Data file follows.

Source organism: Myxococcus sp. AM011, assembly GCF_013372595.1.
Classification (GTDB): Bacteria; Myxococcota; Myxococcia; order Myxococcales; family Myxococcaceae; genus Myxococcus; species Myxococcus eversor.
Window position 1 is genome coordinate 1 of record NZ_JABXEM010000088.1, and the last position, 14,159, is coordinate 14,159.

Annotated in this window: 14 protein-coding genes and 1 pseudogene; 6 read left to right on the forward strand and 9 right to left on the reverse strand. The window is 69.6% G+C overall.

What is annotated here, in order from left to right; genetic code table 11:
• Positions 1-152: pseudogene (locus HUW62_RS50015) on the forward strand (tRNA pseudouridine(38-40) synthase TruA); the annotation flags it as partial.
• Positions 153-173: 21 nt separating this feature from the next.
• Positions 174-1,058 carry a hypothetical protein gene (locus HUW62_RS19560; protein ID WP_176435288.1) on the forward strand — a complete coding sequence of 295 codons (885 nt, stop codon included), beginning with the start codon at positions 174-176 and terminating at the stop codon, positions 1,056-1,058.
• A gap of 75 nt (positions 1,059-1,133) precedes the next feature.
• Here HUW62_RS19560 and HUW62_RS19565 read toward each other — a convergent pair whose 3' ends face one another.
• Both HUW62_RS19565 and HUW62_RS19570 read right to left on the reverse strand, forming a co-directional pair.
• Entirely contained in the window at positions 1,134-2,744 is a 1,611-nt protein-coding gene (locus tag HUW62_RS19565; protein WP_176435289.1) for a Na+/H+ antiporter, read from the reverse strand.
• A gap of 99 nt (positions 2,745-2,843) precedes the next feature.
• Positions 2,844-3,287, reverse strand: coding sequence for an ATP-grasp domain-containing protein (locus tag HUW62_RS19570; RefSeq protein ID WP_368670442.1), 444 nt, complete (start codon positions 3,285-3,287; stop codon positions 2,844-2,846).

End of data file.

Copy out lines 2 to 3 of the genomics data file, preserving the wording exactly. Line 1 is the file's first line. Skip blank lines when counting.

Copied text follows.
Classification (GTDB): Bacteria; Myxococcota; Myxococcia; order Myxococcales; family Myxococcaceae; genus Myxococcus; species Myxococcus eversor.
Window position 1 is genome coordinate 1 of record NZ_JABXEM010000088.1, and the last position, 14,159, is coordinate 14,159.